I guess it’s no secret by now that I’ve been just a little bit disillusioned with my fellow Evangelicals lately. I think this feeling comes to many of us who, after experiencing just enough adulthood, realize that age does not inherently give a person wisdom. It’s that feeling you get when you realize that, intellectually speaking, you’re on your own. You can’t trust everything you’ve been taught. And really, you shouldn’t. I think a big part of spiritual growth is learning to question everything. After all – God’s truth can stand up to the deepest of scrutiny.
With that said, I want to re-visit the Third Commandment. It is a passage of scripture that, like so many others, has been plucked out of context and used to back up personal agendas. How can “You must not misuse the name of the Lord your God” possibly back up a personal agenda? I’m glad you asked. In the modern day, over-politicized Evangelical Church where we pretend that the government has it out for us, many have embraced a “Christian” way of life that has morphed into something that is, well, completely unCHRISTian. We’ve become a group of people who carry on a “persecution complex,” clinging to a notion of self-righteousness rather than striving to actually become righteous (and to know what it means). That’s why you can log onto Facebook and Twitter today and see more Christians hating President Obama and selfishly clinging to their guns than loving God and loving others. But that’s all for another blog post. UPDATE: My good friend tells me the gun comment is antagonistic to gun owners. Rather than delete what I said, I offer this disclaimer: I am not anti 2nd Amendment. The “selfish clinging” I am referring to is in regard to those who refuse to have a civilized conversation about gun control.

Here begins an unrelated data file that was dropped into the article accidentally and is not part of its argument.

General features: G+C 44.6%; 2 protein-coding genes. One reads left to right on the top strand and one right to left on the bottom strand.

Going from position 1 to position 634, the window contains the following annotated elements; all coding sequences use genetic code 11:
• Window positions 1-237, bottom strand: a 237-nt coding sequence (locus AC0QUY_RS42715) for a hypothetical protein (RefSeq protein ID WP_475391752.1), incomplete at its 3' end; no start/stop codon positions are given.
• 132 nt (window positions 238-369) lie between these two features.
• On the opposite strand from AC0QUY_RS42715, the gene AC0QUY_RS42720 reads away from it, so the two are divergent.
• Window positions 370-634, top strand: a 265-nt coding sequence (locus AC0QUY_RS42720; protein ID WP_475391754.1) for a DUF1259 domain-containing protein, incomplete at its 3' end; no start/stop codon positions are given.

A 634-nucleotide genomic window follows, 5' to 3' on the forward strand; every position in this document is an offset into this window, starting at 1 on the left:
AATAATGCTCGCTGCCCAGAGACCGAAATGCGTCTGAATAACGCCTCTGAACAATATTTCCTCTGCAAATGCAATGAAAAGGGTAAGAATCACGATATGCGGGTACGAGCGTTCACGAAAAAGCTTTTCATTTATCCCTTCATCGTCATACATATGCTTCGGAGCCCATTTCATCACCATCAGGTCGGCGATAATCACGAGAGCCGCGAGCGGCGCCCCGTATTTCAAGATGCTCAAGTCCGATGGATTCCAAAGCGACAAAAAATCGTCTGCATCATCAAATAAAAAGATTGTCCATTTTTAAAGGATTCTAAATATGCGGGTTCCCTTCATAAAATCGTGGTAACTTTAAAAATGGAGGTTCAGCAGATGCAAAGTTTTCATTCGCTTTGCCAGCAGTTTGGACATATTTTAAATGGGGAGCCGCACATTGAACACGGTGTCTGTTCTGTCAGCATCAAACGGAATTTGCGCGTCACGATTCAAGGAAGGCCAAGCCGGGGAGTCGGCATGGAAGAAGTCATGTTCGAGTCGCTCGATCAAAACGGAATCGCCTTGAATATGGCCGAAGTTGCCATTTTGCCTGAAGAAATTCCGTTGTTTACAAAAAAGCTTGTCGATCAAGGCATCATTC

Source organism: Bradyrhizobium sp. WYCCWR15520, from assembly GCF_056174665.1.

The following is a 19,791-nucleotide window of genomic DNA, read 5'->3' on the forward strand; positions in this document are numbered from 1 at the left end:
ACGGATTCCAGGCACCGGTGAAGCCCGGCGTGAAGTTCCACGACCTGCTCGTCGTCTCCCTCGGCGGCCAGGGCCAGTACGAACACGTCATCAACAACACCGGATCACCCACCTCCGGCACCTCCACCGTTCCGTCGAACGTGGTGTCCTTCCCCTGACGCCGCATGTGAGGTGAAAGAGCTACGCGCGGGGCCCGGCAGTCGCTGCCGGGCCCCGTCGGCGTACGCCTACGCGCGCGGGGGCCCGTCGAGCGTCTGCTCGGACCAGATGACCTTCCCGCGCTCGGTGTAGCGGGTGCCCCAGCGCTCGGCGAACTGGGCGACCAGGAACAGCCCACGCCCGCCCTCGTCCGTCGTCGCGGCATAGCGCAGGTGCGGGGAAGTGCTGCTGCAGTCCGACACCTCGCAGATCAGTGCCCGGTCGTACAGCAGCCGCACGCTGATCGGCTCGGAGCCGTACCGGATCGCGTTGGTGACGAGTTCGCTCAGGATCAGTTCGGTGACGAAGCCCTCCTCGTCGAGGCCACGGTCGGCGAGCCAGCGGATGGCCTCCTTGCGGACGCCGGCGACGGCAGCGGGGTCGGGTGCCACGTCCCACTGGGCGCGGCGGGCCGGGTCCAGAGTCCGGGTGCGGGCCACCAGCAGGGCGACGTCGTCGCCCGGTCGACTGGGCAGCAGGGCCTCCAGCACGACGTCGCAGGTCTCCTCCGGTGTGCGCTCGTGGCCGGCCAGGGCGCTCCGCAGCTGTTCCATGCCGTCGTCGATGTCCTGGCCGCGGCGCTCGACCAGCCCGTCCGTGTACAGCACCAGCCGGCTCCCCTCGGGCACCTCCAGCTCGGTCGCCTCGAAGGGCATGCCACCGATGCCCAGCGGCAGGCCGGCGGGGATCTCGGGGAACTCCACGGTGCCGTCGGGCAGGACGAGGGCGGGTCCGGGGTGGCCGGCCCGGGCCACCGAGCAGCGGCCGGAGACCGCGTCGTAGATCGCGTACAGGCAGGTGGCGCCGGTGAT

It’s this pursuit of self righteousness, not actual righteousness, that has resulted in the complete misuse of the Third Commandment. So, what does it REALLY mean to misuse the name of the Lord your God? It might mean that God doesn’t want us cursing with it. But I don’t see how we serve a God who could be so small-minded that he would slip that little “no OMG” into the Ten Commandments only because he doesn’t like the sound of it. Let’s look at the context in which the commandment was given.
The Hebrew word for vain (taking the Lord’s name in vain) simply means emptiness, nothingness, vanity, lying, and worthlessness. In other words, if you take the Lord’s name in vain, you are using it in an empty, worthless, and possibly decietful manner. The people that the Israelites (the recipients of the Commandments) were going to be in contact with were extremely superstitious. Their religious leaders would use the name of their god as a sort of magic word. It gave their meager words more weight to attach a god’s name to them. “Baal told me to say this to you.” So God (Yahweh) included this Commandment to His people so that they would not make the mistake of putting words in His mouth. In saying, “You must not misuse the name of the Lord your God,” God is telling His people that they should not presume to speak on His behalf when He did not necessarily provide the words.
So what does this mean? It means that we’re all guilty of breaking the Third Commandment. How many times have you attributed your actions to God’s leading when you knew full well it was your own selfish ambition that guided you? How many times have you said “God told me that ________,” or “The spirit is leading me to __________.” Be careful. When we do this, we’re attributing human behaviors to an all-knowing God. It is spiritual forgery. This is why James 3:1 tells us “not many of you should become teachers in the church, for we who teach will be judged more strictly.” Delivering a message from God is serious business, no matter what size the message is. Whether it’s a full-blown sermon or a casual apologetic for your behavior, be careful when you sign God’s name at the bottom.
Oh, and don’t say OMG. It makes people mad.